Murphy fired Betts in 2011 after learning that Betts had formed an exploratory committee for sheriff. That violated an order Murphy had issued banning his deputies from campaigning for public office, an order that was later rescinded.
St. Louis County Council
Outgoing State Rep. Rochelle Walton Gray handily defeated 16-year incumbent Councilman Mike O’Mara by more than 20 percentage points.
Walton Gray is expected to vote more independently than O’Mara. She said she was inspired to run to represent the heavily African-American district, which includes parts of Florissant, Black Jack, Bellefontaine Neighbors, Riverview and unincorporated north St. Louis County, because O’Mara “has failed” to represent black residents’ interests on the council. O’Mara had insisted he has a “very good rapport” with the community.
Before approaching her term limit in the state legislature, Walton Gray worked for pro-union, education, juvenile justice and community policing issues. She will face Republican Curtis Faulkner, the president of the Juneteenth Heritage and Jazz Festival Inc., and Libertarian Jeff Coleman, a purchasing agent for the Keefe Group, in November.
In the county's 2nd district, incumbent Councilman Sam Page beat fellow Democrat Sam Goodman. District 2 includes Bridgeton and St. Ann; most of Hazelwood, Overland, and Maryland Heights; and parts of Olivette, Creve Coeur and Chesterfield.
Page, who won his seat in a special election in 2014, serves as council vice chair this year and chair of the Justice, Health and Welfare committee. He is critical of remediation efforts at the West Lake Landfill, which is within the district boundaries, and supports federal legislation to transfer control of the Superfund site to the Army Corps of Engineers. A medical doctor, Page also sponsored the prescription drug monitoring program recently established in the county.
Page will face Republican Amy Poelker and Libertarian Ladonna Higgins, both of whom were unopposed in the primary.
Ferguson increases tax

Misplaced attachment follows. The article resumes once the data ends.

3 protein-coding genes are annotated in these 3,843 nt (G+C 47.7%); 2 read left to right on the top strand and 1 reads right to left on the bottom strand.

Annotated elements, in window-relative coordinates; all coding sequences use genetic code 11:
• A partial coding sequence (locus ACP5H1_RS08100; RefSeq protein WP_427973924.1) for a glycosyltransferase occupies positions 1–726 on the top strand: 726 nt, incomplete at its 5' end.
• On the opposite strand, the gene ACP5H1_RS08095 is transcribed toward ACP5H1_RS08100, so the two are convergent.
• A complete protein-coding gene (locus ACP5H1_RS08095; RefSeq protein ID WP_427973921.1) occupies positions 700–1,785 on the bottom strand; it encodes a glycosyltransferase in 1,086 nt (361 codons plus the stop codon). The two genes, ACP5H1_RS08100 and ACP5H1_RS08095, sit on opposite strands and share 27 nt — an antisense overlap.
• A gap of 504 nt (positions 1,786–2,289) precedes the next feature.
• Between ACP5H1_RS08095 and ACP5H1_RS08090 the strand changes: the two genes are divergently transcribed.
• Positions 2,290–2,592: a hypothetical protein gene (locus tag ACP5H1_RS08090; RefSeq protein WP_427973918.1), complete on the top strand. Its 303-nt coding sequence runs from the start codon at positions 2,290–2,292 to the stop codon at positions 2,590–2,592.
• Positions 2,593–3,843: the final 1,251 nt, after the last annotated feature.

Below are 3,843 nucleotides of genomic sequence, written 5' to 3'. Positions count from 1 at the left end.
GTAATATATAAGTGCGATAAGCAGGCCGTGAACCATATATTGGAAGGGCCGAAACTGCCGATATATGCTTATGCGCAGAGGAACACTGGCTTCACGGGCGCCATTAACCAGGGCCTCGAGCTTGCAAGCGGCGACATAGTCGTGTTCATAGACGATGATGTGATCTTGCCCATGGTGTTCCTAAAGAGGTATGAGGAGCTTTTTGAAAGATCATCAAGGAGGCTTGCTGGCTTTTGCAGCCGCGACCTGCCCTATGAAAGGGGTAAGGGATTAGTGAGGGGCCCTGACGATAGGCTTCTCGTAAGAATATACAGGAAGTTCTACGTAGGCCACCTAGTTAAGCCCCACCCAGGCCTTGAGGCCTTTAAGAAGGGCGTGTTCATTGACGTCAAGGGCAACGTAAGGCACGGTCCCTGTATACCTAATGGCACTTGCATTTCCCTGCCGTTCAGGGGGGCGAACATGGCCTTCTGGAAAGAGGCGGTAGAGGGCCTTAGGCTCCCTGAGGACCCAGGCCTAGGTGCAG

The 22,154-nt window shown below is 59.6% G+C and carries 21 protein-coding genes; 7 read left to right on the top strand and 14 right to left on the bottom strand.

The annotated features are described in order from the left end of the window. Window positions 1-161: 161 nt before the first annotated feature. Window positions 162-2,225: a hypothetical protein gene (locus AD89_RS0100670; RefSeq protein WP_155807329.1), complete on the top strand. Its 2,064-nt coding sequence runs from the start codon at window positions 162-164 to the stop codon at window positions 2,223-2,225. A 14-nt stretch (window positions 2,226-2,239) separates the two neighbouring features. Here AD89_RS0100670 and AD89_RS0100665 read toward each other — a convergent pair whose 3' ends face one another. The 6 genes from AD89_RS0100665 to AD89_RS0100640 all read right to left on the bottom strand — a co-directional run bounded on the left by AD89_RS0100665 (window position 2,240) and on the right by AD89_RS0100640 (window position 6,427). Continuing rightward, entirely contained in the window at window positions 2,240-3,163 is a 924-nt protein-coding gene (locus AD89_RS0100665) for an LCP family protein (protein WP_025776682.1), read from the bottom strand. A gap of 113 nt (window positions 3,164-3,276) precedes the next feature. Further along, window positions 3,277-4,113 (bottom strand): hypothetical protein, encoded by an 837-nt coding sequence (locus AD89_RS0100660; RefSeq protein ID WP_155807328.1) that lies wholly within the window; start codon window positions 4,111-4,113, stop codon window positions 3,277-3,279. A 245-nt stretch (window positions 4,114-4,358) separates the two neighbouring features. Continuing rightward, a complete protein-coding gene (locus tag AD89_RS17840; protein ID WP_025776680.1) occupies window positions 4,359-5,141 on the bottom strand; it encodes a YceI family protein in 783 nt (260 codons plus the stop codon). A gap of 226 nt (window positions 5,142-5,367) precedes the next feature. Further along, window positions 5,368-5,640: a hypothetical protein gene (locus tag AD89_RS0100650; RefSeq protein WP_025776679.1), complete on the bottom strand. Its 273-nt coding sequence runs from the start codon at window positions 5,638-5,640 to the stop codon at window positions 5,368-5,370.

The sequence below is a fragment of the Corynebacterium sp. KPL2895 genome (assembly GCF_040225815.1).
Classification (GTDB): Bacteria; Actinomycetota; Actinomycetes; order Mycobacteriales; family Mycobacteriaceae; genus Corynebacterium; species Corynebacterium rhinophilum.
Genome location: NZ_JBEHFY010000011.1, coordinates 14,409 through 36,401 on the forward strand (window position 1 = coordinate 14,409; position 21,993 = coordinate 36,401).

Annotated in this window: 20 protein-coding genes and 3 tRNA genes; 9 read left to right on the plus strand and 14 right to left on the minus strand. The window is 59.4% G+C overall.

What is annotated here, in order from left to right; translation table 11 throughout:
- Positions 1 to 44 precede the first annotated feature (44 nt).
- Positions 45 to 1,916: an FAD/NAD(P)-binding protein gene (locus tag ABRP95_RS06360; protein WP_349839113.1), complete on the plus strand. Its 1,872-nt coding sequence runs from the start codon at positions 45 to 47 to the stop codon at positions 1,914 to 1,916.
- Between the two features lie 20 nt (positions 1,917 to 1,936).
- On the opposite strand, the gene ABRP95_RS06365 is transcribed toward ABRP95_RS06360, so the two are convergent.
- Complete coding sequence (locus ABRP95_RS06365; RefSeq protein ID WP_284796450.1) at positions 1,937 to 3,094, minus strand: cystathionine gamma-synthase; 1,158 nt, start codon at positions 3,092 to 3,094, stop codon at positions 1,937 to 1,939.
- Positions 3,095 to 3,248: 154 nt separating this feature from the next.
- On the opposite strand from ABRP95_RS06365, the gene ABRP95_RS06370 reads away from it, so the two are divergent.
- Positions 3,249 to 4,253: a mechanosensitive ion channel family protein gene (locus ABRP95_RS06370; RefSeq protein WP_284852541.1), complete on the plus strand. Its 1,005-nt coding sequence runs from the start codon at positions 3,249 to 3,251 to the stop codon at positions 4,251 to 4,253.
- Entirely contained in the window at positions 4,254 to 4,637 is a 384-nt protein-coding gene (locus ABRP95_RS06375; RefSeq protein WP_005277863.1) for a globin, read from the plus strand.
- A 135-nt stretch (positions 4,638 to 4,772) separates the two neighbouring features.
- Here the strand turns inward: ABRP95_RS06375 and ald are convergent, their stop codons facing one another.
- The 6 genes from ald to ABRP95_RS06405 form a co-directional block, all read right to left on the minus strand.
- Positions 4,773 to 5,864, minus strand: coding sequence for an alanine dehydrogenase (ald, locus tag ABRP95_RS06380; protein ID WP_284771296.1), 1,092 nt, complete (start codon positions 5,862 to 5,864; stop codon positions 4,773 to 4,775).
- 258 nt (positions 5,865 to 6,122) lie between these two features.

Ferguson residents overwhelmingly voted to raise the city tax applied to electric, gas, telephone and water bills to 8 percent from 6 percent. That means a Ferguson homeowner currently paying $75 a month for electricity, for example, would see a $1.50 monthly increase.
Proposition U passed by more than 30 percentage points in an election that saw almost 3,400 votes. It will bring an estimated $700,000 that the city says will allow it to hire five more police officers and to avoid layoffs of firefighters; it would also keep a city firehouse from closing.
The measure comes at a time when the city has been working to balance its budget, as it takes on the costs associated with a consent decree agreement it signed with the U.S. Justice Department to reform its police department and courts system. Last year, city manager De’Carlon Seewood noted a roughly $2.8 million budget deficit. In April, Ferguson voters passed a sales tax increase, but a property tax hike failed. Because of that, the city had anticipated it would need to cut more positions, but Seewood noted the city was already down several posts including 10 police officers.
Those cuts — and the three firefighter positions and firehouse closure officials hope to save through Proposition U — have helped the city reportedly reduce expenses by about $2.5 million coming into this fiscal year, according to recent working budget documents.